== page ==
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Better Analytics Today, Better AI Tomorrow, Starts With Summer Reading

‘We are entering a third era of automation, in which machines encroach on decision-making. But there is still a role for wetware.’ - Tom Davenport, Only Humans Need Apply: Winners and Losers in the Age of Smart Machines (2016)

As we work day in and day out using analytics to drive innovation in our organizations and in society, I think it’s essential that we realize our data science today is very much shaping the way we will live and work with machines in the future. That’s why I was very happy to see how Only Humans Need Apply: Winners and Losers in the Age of Smart Machines emphasizes how we need to be conscious of the current artificial intelligence revolution and really work to make sure human intelligence remains complementary.

“Oh fantastic,” I hear you sigh, “Another ‘must-read’ to add to the list. Because I’ve just got so much free time to read these days.” Well, that being the case, I still recommend you make some time for this one during whatever summer holiday you manage to carve out and….watch out…I’m going to add a few more essential whitepapers to your list a bit further on.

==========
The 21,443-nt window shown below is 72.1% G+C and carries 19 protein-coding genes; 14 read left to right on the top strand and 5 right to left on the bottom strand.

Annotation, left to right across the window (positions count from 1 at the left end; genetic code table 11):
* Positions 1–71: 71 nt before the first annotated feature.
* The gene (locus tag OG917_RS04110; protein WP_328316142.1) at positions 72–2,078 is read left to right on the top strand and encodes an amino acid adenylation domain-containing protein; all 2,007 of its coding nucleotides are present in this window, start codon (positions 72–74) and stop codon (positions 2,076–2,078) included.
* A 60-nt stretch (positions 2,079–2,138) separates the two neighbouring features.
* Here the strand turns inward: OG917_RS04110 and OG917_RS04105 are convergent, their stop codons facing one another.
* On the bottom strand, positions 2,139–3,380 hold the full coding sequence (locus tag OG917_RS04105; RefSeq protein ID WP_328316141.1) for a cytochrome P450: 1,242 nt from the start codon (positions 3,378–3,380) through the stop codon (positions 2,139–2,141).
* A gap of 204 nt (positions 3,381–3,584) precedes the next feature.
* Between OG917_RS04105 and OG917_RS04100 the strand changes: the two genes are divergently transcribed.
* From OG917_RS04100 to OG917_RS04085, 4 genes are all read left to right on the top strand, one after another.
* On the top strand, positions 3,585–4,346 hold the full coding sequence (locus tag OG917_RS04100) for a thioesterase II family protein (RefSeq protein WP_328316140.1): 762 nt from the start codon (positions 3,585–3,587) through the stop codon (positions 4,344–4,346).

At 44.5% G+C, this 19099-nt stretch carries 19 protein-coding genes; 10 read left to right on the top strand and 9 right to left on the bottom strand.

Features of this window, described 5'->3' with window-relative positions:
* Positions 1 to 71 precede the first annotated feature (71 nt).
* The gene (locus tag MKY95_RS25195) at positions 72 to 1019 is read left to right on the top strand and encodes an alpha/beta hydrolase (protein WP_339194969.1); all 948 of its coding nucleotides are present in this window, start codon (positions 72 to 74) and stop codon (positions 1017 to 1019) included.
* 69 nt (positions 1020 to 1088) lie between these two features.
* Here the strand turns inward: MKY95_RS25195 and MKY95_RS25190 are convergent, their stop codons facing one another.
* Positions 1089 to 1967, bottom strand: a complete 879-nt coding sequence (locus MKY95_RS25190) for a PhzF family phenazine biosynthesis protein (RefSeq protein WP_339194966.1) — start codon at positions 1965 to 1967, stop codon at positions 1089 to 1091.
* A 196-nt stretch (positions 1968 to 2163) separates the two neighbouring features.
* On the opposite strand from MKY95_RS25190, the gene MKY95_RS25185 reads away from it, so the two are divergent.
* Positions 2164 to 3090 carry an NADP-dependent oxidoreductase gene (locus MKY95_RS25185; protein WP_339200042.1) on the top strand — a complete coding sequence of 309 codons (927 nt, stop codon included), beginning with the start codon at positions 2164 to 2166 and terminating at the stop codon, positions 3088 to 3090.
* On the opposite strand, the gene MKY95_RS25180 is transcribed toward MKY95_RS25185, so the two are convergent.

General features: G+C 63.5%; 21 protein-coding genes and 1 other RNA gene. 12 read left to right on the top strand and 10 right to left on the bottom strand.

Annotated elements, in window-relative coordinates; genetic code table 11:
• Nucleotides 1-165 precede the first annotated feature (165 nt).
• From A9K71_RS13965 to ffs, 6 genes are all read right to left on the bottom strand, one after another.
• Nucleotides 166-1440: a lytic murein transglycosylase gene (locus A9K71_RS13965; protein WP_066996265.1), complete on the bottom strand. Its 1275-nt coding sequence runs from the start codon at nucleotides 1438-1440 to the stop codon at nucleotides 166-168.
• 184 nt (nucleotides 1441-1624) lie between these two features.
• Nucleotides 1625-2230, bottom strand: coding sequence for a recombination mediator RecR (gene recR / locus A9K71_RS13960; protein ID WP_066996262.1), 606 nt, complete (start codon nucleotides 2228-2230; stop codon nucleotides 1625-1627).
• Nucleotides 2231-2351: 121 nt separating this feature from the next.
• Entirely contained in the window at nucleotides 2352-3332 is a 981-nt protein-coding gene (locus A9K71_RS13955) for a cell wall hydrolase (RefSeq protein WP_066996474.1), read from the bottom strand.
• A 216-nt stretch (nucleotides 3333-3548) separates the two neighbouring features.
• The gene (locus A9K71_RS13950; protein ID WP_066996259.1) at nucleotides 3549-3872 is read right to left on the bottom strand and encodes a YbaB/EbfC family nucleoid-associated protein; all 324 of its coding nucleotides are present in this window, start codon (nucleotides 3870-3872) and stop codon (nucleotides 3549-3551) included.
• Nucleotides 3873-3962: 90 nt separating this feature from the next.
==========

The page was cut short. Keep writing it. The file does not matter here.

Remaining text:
From Stephen Hawking to Bill Gates through to Elon Musk, big brains have highlighted both the potential, as well as the risk of Artificial Intelligence. Logical then that Tom Davenport contributes a ruthlessly pragmatic, but still fun to read, account of what we as knowledge workers can do now, not only to keep up (and keep our jobs), but also to ensure that ‘augmentation’ (the idea that human intelligence plus artificial intelligence needs to be more than the sum of the individual parts) actually occurs.

This isn’t the first time Davenport has treated a hot tech topic to make it digestible. Davenport’s milestone book, Competing on Analytics is now ten years old! When the book came out in 2006, data mining was still very much happening in dusty corners of the organization, sometimes leading to strategic insights to influence strategic decisions, but mostly becoming watered down when it came to influencing actual operational decisions. With a mission to bring analytics into the corporate mainstream and help make data science a boardroom concern, SAS even organized some very successful events with Tom here in Belgium.